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Malaysian royals set date to pick new king after shock abdication

State rulers will meet on January 24 to decide who will take up monarchy after Muhammad V's shock abdication

Malaysia's Sultan Muhammad V attends a welcome ceremony at the Parliament House in Kuala Lumpur on February 26, 2017. Reuters
Malaysia's Sultan Muhammad V attends a welcome ceremony at the Parliament House in Kuala Lumpur on February 26, 2017. Reuters

Malaysia's royal families will meet on January 24 to pick a new king after Sultan Muhammad V abdicated unexpectedly after just two years on the throne, an official said on Monday.

The 49-year-old ruler resigned on Sunday as Malaysia's 15th king, marking the first abdication in the nation's history and cutting short his five-year term. No reason was given, but the move came after he reportedly married a 25-year-old former Russian beauty queen in November while on medical leave.

Keeper of the Ruler's Seal, Syed Danial Syed Ahmad, said the Council of Rulers held a meeting on Monday and set January 24 to elect a new king. He said in a statement that the new king would be sworn in on January 31.

The council comprises nine hereditary state rulers who take turns as Malaysia's king for five-year terms. Malaysia is the only country in the world to have a rotational monarchy under a unique system maintained since the country's independence from Britain in 1957.

Prime Minister Mahathir Mohamad said earlier on Monday that it was up to the Council of Rulers to pick the new king, but added that he hoped it would be done quickly.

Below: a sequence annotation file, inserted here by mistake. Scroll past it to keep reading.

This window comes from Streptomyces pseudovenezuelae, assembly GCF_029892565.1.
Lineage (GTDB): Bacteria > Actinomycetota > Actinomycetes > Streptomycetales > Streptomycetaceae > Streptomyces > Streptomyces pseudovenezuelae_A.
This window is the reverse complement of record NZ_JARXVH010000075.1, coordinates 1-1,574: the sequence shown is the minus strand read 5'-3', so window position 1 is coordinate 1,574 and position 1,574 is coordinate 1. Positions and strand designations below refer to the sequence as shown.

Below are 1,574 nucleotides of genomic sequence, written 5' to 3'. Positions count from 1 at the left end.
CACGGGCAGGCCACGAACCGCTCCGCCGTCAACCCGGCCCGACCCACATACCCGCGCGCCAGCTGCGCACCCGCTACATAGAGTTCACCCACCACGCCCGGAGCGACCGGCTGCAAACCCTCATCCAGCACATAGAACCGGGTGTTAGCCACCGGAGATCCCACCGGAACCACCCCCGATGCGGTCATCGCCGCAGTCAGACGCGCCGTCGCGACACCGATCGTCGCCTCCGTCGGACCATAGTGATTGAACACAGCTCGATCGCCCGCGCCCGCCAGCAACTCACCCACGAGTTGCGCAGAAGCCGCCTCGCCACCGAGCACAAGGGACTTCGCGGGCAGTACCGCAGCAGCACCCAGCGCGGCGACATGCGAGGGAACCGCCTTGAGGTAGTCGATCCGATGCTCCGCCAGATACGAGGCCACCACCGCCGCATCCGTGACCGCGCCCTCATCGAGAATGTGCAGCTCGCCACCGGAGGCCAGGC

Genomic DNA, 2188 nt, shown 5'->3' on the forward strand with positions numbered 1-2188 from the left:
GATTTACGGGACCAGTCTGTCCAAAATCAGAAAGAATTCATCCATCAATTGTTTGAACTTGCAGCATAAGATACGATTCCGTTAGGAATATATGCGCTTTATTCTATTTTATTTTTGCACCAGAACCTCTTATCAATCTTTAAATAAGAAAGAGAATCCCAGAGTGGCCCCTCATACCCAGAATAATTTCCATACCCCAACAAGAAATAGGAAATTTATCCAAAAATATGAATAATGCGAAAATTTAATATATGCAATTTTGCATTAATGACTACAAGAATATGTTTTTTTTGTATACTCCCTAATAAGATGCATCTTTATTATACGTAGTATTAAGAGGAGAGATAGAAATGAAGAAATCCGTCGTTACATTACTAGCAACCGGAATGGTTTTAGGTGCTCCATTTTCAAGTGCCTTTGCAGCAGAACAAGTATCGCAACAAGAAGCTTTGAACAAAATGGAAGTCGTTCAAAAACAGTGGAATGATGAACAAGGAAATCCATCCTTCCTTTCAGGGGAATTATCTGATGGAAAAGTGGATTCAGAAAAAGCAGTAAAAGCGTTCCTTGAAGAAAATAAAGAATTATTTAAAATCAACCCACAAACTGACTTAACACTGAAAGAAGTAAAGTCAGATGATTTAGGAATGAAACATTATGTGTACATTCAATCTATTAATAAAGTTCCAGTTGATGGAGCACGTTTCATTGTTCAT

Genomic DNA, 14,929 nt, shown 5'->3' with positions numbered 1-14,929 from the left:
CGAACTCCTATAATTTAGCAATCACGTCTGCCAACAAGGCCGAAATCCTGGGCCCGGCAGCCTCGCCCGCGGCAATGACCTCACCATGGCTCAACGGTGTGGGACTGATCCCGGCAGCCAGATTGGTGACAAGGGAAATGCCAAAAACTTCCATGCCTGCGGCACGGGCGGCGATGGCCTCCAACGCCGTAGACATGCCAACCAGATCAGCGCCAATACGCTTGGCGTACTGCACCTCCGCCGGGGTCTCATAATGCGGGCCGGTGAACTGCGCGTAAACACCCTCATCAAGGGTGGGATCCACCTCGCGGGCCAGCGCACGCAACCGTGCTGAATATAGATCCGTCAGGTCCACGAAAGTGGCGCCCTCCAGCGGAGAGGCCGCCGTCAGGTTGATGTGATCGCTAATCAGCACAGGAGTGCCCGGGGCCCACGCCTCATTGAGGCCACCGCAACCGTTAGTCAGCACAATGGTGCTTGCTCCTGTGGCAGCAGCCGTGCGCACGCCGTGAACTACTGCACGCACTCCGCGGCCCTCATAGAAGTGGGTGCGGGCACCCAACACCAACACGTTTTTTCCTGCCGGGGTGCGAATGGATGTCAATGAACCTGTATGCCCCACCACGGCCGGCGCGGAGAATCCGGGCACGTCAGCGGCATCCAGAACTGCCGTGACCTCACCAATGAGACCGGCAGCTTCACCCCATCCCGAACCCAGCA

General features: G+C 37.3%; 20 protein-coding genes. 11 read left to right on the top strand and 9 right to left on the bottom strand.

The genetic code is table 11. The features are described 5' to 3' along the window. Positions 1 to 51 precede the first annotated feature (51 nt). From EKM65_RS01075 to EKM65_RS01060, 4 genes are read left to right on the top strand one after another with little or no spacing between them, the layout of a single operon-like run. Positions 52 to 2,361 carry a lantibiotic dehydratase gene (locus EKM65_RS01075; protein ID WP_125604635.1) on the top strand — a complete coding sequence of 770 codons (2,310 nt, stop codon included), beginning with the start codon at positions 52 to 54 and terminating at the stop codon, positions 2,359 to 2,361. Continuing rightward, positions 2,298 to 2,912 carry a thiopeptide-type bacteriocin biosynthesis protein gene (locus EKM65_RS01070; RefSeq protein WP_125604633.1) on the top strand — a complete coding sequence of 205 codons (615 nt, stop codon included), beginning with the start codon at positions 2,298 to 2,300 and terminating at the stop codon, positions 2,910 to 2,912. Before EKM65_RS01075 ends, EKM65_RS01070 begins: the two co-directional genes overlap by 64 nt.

During his first stint as prime minister for 22 years until his retirement in 2003, Mr Mahathir pushed through constitutional amendments that stripped the sultans' power to veto state and federal legislation, and curbed their legal immunity.

The monarch's role is largely ceremonial, since administrative power is vested in the prime minister and parliament. But the monarch is highly regarded, particularly among the ethnic Malay Muslim majority, as the supreme upholder of Islam and Malay tradition.

Still, some sultans have in recent years become more active in business and politics. Sultan Muhammad V delayed Mr Mahathir's swearing-in as prime minister after a historic election victory in May last year, and also delayed giving his consent to the appointment of a non-Muslim attorney general.


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Sultan Muhammad V was installed as king in December 2016. He was one of Malaysia's youngest constitutional monarchs and has a love for extreme sports.

Reports in Russian and British media and on social media featured photos of his wedding with a former Miss Moscow that reportedly took place in Russian capital. Neither the sultan, the palace nor the government has confirmed the wedding.

Speculation that Sultan Muhammad V would step down emerged last week, shortly after he returned from a two-month leave, but Mr Mahathir had said on Friday that he was unaware of any abdication plans.

National police chief Mohamad Fuzi Harun warned the public on Monday not to speculate on Sultan Muhammad V's abdication. He was quoted as saying by local media that police had received several reports of provocative statements being made on social media and were investigating.

Next in line for the top job is Sultan Azlan Shah of central Pahang state, who was king from 1979 to 1984, but the 88-year-old is now unwell and did not attend Monday's council meeting. Some observers said he can abdicate in favour of his son, who can become king.

After the ruler of Pahang is the billionaire Sultan Ibrahim Ismail of southern Johor state, who is involved in business, owns a fleet of jets and loves Harley-Davidson motorcycles.

Sultan Nazrin Shah of northern Perak state is the acting king, as he is the current deputy and performed Muhammad V's duties after he went on medical leave at the start of November.

Updated: January 7, 2019 04:23 PM